746. Hansen, C.M., “Cohesion energy parameters applied to surface phenomena,” in Handbook of Surface and Colloid Chemistry, 2nd Ed., K.S. Birdi, ed., 539-554, CRC Press, Sep 2002.

822. Hansen, C.M., Hansen Solubility Parameters: A User's Handbook, CRC Press, Sep 1999.

855. Barton, A.F.M., Handbook of Solubility Parameters and Other Cohesion Parameters, 2nd Ed., CRC Press, Oct 1991.

933. Yalkowski, S.H., and Y. He, Handbook of Aqueous Solubility Data, CRC Press, Apr 2003.

1155. Kaplan, S.L, and P.W. Rose, “Plasma surface treatment,” in Coatings Technology Handbook, 3rd Ed., Tracton, A.A., ed., CRC Press, Aug 2005.

1190. Ikada, Y., Surface Modification of Polymers for Metal Adhesion, CRC Press, Sep 2003.

1339. van Oss, C.J., Interfacial Forces in Aqueous Media, 2nd Ed., CRC Press, May 2006.

1469. Kaplan, S.L., and P.W. Rose, “Plasma surface treatment,” in Coatings Technology: Fundamentals, Testing, and Processing Techniques, Tracton, A.A., ed., 40/1-40/6, CRC Press, Oct 2006.

1568. Hansen, C.M., Hansen Solubility Parameters: A User's Handbook, 2nd Ed., CRC Press, Jul 2007.

1593. Miller, C.A., and P. Neogi, “Fundamentals of wetting, contact angle, and adsorption,” in Interfacial Phenomena: Equilibrium and Dynamic Effects, 2nd Ed., 61-107, CRC Press, Oct 2007.

2486. Bismarck, A., and J. Springer, “Wettability of materials: Plasma treatment effects,” in Encyclopedia of Surface and Colloid Science, Somasundaran, P., ed., 6592, CRC Press, 2006.

2778. LaPorte, R.J., Hydrophilic Polymer Coatings for Medical Devices, CRC Press, 1997.

2293. Tanaka, T., K. Vutova, E. Koleva, G. Mladenov, and T. Takagi, “Surface modification of plastic films by charged particles,” in Polymer Surface Modification: Relevance to Adhesion, Vol. 5, K.L. Mittal, ed., CRC Press, 2009.

The surface of polymer materials has been successfully modified by ion implantation. The plasma-source ion implantation (PSII) technique was applied as a surface modification method for poly (ethylene terephthalate)(PET) films. A mass-separated ion accelerator was used for low energy implantation in poly (vinyl chloride)(PVC) and polyamide (PA). The surface electrical conductivity of these polymers was measured. Using our computer program TRIM-MV for simulation of the accelerated ion transport through the polymers, the penetration depths of bombarding ions in the studied plastic films were calculated. The experimentally observed changes in physical properties cannot be explained by the calculated ion ranges and implanted particle energy distributions. For the experimental conditions used, the chemical structure modification of the polymer surface, polymer material erosion, and gas creation and its diffusion through the surface layer are more important reasons for the modified material characteristics. The kind of bombarding ions and the composition of polymer material are found to be of prime importance.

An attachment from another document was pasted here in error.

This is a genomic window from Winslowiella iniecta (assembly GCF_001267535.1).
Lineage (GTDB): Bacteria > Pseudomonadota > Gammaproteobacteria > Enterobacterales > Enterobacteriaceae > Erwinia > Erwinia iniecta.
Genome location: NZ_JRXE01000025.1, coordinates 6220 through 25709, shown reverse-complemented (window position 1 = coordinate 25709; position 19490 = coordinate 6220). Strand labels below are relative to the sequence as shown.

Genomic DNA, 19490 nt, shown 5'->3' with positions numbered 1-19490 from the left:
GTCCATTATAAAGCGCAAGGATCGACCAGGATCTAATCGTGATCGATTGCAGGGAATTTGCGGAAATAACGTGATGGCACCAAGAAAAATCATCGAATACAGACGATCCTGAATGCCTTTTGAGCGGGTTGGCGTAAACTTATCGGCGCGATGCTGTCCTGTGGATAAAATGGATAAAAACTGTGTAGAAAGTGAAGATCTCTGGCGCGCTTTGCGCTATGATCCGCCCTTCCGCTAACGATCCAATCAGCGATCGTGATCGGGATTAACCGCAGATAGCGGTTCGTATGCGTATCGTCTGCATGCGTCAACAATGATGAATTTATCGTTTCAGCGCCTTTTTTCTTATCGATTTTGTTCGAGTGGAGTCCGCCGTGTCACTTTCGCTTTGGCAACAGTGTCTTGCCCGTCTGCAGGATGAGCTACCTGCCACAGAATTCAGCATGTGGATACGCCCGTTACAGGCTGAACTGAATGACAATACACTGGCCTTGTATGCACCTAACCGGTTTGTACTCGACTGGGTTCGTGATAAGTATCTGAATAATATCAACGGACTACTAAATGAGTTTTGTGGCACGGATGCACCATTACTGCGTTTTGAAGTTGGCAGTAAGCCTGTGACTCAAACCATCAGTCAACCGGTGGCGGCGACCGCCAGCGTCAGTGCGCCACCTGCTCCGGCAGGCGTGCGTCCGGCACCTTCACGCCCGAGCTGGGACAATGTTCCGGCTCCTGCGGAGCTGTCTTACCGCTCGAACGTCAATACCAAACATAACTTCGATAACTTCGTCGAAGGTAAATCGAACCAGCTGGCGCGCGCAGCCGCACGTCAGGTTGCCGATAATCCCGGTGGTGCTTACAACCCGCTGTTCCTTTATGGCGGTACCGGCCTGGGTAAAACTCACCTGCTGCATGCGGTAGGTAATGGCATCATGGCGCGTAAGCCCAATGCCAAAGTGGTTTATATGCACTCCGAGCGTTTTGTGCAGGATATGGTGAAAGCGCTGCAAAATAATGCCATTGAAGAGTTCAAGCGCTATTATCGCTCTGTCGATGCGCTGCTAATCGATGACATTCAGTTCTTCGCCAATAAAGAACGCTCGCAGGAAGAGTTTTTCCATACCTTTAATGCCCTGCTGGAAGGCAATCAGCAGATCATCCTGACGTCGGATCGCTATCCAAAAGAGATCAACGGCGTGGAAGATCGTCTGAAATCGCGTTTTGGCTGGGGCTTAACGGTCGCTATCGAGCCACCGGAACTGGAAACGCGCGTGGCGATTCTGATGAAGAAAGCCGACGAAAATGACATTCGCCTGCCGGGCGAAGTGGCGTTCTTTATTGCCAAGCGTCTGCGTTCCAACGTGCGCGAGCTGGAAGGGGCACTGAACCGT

2903. Bongiovanni, R., A. DiGianni, and A. Priola, “Adhesion of fluorinated UV-curable coatings to functionalized polyethylene,” in Polymer Surface Modification: Relevance to Adhesion, Vol. 5, K.L. Mittal, ed., CRC Press, 2009.

In this work we modified the surface of polyethylene in order to coat it with highly-fluorinated UV-curable coatings and assure good adhesion between the two polymers. Different methods were investigated, and a successful treatment was the grafting of a monomer containing a group able to dissociate under UV light. The surface modification was assessed by XPS, ATR–FT-IR and AFM analyses. The modified substrate was easily coated with the photocurable fluorinated formulation, and the highly hydrophobic and oleophobic layer formed after irradiation adhered well to the polyethylene substrate.

61. Cherry, B.W., Polymer Surfaces, Cambridge University Press, 1981.

551. Rideal, E.K., An Introduction to Surface Chemistry, 2nd Ed., Cambridge University Press, 1930.

728. Jones, R.A.L., and R.W. Richards, Polymers at Surfaces and Interfaces, Cambridge University Press, Jun 1999.